The West Coast Trail is long. It takes most people 6 or 7 days to complete. I hiked it last year with some friends.
At the end of our second day hiking we were beat. We were tired and sore and just wanted to sit and rest and not move a muscle. We had hiked a considerable distance the first day and the second and were starting to feel the kilometers on our feet and the pounds on our backs.
Multi-day trips are the only way to see some beautiful places but they do involve carrying a bigger backpack with more gear. The biggest change from day-hiking or even just walking around the mall is how much you are carrying.
Day hiking is great. You don’t need to bring much, your pack is light and everything is good. Hiking for multiple days, everything is on your back. And it’s much heavier than just a small day-pack. One of the biggest complaints I hear about multi-day backpacking is how heavy the gear is.
Do you have to carry an enormous pack with you when you go multi-day hiking? Does it have to be really heavy? Let’s look at a few of the pros and cons to carrying a larger backpack.
Pros to carrying a bigger backpack
Bigger backpacks give you more space. Even the same backpack in small, medium and large will give you more litres of space as you move up in size. There isn’t much leeway for which size you choose though since it’s dependent on your height.
What you can choose is how many litres you go with. Do you get a 60 litre pack for a multi-day trip? Do you get a 70 litre? Do you go small and get a 50 litre?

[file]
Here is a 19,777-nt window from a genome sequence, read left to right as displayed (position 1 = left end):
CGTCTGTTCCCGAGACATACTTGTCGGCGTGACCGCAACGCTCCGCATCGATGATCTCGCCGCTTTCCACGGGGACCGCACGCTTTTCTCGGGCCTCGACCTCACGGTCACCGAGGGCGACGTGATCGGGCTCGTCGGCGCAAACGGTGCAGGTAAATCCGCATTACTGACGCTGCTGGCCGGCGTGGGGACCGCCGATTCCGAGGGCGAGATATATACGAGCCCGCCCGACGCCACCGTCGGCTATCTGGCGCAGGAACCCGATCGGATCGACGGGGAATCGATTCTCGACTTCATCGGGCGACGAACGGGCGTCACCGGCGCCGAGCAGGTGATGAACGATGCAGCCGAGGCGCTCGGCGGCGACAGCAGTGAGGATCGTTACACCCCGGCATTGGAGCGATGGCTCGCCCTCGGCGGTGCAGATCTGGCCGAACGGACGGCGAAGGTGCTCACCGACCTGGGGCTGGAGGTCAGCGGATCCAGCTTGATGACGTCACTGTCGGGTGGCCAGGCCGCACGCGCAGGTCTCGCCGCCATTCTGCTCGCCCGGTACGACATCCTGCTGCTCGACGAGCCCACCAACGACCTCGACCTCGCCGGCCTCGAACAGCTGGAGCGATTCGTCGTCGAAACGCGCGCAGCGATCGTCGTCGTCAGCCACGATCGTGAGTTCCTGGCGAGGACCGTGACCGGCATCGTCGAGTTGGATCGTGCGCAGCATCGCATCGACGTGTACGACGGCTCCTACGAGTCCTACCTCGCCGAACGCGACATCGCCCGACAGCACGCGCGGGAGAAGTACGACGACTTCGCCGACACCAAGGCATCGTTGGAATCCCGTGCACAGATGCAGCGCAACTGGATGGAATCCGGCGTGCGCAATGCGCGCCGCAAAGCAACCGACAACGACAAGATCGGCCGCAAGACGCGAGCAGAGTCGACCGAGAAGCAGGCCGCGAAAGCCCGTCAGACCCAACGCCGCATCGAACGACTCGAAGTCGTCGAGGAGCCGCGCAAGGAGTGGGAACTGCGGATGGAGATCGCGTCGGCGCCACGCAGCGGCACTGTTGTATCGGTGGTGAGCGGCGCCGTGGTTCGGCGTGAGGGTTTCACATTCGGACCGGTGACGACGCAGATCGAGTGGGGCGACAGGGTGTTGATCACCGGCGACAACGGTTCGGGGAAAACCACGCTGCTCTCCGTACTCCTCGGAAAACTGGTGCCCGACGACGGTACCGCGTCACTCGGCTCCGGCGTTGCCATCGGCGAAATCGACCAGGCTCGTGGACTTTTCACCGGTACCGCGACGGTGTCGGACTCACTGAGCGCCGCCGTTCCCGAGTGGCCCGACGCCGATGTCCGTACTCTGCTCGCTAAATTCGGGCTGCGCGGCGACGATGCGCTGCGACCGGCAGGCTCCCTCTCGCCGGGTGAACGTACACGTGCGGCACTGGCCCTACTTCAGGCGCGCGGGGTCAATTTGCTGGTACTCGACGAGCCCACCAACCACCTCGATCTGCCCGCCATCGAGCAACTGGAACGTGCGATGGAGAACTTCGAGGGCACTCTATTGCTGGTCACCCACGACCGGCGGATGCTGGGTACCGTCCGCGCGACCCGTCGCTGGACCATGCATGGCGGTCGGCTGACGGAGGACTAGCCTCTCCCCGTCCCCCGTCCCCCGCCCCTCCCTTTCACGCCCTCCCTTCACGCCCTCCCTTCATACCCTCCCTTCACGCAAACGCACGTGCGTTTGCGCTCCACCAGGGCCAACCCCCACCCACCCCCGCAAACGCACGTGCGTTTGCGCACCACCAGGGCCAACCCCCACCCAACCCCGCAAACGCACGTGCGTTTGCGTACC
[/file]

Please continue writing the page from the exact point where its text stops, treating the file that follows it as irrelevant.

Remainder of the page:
70 will give you more space to pack in or to fill up on the way. If you need to carry gear for a friend, you might have space if you have a larger pack.
There is a downside to having more space that we get into in the Cons section.
So what can you do with that extra space?
With more space you can have more gear. You can bring more stuff with you on your hike, more creature comforts, more food, more dry clothes. This extra gear can make a hike much more enjoyable. Along with having more space, bringing more gear has a downside to it as well that you will have to balance out for yourself. We get into that in the Cons section next.
Cons to carrying a bigger backpack
A bigger backpack means more fabric, metal and plastic to make it. Often larger backpacks have more padding so it’s more comfortable to wear. All these extra bits and pieces add up in weight. Bigger backpacks are heavier than smaller ones, even with no gear inside.
Having more space and more gear with you is great for comfort and emergencies but there is a negative. The downside is that it weighs more. Every single thing you take adds more weight. When you are hiking many kilometres in a day, all this weight adds up to a pounding on your legs.
From experience I know that if you have space you will fill it. It’s like the backpacker’s version of Parkinson’s Law which says, “work expands so as to fill the time available for its completion.” The backpacker version says, “if you have space in your backpack, you will fill it.”
More to store
Bigger backpacks are, well, bigger. They take up more room in your garage, in your car, in the tent. When you are strapped for space then you’ll want to look closely at how much you really have to spare for a large backpack.
Now you have some decisions to make.
- What gear do you want to bring?
- How much do you want to carry?
For every item you want to take with you on the trip:
- Is this truly a necessity or is it just nice to have?
- For the necessities, is there a smaller lighter version of this you can take instead?